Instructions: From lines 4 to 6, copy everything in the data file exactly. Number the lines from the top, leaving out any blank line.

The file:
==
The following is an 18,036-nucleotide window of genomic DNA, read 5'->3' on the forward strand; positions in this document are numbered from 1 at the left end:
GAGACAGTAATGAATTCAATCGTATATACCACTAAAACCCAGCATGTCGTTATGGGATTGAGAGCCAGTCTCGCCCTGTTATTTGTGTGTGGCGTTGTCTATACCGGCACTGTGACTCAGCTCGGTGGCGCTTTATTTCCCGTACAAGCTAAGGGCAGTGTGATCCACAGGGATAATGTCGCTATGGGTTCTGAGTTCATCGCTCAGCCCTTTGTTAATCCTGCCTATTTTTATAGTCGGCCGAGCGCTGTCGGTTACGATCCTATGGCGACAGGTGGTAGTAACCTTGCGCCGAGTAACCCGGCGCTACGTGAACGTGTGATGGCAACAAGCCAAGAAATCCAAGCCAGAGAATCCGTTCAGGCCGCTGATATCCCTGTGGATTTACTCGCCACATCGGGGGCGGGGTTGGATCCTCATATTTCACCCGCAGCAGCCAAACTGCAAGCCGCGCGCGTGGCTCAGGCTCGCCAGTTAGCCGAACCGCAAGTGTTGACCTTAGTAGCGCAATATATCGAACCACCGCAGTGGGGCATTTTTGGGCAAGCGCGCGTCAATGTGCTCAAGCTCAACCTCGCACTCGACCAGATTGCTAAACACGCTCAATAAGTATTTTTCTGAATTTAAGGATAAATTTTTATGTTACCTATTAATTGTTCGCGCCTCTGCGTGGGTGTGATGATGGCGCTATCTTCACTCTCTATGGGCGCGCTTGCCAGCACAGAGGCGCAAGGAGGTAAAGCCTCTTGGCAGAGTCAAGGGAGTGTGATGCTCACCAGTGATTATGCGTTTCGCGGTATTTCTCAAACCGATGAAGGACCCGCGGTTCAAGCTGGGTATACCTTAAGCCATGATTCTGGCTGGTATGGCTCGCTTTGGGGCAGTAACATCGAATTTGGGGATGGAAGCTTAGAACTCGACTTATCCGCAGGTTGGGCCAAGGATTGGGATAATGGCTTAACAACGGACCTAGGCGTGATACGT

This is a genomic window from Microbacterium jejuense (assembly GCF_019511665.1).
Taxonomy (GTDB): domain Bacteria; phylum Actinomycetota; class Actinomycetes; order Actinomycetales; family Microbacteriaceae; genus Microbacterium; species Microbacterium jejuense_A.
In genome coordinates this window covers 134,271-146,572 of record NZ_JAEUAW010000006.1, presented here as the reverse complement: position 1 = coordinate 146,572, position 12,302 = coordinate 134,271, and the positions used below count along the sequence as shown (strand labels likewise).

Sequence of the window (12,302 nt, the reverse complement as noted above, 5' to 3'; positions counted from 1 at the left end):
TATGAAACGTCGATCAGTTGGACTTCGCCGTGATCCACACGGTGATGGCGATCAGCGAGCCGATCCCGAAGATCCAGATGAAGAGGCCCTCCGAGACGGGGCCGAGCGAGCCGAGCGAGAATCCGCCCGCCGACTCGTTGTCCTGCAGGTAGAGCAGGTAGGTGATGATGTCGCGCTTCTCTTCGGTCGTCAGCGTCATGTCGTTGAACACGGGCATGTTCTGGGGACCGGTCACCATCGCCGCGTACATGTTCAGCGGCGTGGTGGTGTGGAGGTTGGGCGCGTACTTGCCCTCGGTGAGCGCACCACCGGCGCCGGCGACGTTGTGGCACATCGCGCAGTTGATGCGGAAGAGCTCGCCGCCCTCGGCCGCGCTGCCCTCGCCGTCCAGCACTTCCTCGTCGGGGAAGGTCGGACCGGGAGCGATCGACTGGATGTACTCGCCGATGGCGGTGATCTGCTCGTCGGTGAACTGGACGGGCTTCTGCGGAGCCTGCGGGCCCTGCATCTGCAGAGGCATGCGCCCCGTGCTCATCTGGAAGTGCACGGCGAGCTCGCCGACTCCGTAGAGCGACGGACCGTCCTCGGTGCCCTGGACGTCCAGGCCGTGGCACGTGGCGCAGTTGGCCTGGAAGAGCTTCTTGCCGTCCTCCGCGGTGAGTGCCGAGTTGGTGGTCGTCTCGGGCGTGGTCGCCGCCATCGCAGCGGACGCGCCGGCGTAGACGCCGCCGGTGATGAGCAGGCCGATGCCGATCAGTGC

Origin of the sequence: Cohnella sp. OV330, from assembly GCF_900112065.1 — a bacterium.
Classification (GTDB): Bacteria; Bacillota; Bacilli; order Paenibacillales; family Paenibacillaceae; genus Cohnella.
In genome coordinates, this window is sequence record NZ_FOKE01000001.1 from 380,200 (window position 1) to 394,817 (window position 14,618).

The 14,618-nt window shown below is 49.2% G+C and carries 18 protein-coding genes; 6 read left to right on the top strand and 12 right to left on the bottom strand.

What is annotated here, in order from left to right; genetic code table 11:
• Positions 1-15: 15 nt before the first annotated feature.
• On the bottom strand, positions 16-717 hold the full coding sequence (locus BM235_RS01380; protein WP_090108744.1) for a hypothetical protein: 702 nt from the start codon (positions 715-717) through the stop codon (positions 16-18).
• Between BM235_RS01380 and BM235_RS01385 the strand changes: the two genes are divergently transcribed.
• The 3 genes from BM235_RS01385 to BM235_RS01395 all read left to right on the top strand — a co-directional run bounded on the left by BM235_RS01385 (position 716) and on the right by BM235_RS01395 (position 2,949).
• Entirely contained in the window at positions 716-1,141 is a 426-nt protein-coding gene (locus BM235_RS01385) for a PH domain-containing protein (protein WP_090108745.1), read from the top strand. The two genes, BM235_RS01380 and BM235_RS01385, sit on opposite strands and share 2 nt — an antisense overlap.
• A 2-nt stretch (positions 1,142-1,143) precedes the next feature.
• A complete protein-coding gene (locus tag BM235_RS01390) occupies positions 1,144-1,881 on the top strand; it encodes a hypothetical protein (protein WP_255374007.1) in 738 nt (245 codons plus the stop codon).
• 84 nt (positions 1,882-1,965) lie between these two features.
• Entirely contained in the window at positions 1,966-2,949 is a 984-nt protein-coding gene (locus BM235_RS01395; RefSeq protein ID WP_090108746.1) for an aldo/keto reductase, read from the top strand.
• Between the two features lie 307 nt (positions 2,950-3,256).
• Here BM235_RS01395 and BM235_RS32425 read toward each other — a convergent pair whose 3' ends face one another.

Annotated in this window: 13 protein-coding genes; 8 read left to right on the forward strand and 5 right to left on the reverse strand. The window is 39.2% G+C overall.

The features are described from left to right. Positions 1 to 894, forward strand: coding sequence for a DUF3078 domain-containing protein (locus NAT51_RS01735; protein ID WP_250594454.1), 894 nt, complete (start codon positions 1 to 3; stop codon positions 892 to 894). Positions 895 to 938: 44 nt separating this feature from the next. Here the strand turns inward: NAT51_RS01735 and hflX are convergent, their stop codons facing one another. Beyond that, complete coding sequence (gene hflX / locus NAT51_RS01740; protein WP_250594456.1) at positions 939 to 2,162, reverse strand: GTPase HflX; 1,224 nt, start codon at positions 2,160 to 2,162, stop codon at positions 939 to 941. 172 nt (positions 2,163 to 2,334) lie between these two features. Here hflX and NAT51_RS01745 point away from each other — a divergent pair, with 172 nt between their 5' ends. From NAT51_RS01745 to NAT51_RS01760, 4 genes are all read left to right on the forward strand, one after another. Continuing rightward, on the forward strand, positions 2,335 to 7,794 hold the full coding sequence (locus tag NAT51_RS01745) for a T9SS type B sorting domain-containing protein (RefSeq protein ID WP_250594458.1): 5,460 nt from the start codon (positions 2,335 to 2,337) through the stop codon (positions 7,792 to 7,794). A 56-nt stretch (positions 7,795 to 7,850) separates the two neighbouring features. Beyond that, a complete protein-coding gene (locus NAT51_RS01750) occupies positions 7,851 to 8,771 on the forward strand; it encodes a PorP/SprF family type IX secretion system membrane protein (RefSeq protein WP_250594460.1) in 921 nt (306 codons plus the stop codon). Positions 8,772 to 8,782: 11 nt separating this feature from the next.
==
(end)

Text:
Taxonomy (GTDB): domain Bacteria; phylum Actinomycetota; class Actinomycetes; order Actinomycetales; family Microbacteriaceae; genus Microbacterium; species Microbacterium jejuense_A.
In genome coordinates this window covers 134,271-146,572 of record NZ_JAEUAW010000006.1, presented here as the reverse complement: position 1 = coordinate 146,572, position 12,302 = coordinate 134,271, and the positions used below count along the sequence as shown (strand labels likewise).

Sequence of the window (12,302 nt, the reverse complement as noted above, 5' to 3'; positions counted from 1 at the left end):